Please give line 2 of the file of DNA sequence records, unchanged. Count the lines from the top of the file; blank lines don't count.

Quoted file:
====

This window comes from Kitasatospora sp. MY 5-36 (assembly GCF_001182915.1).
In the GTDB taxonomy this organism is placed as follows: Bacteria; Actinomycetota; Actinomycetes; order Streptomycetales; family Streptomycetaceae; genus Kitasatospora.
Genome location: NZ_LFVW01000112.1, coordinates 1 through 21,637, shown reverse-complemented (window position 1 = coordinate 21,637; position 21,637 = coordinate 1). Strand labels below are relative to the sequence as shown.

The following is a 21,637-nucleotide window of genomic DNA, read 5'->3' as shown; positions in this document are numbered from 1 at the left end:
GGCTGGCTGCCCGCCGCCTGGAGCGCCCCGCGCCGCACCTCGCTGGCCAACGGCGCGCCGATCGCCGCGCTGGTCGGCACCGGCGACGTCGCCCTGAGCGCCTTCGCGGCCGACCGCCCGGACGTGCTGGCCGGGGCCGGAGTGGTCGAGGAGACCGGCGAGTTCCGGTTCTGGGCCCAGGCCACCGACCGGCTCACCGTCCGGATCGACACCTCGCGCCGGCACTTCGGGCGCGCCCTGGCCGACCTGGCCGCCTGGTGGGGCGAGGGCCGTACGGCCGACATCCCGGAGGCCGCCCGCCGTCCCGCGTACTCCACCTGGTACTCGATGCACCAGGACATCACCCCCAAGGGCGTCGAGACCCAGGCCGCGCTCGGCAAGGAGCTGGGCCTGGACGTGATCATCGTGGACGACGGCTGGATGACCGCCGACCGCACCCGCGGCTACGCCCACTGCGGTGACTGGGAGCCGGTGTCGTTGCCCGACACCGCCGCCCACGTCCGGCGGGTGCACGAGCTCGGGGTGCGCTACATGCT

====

In the GTDB taxonomy this organism is placed as follows: Bacteria; Actinomycetota; Actinomycetes; order Streptomycetales; family Streptomycetaceae; genus Kitasatospora.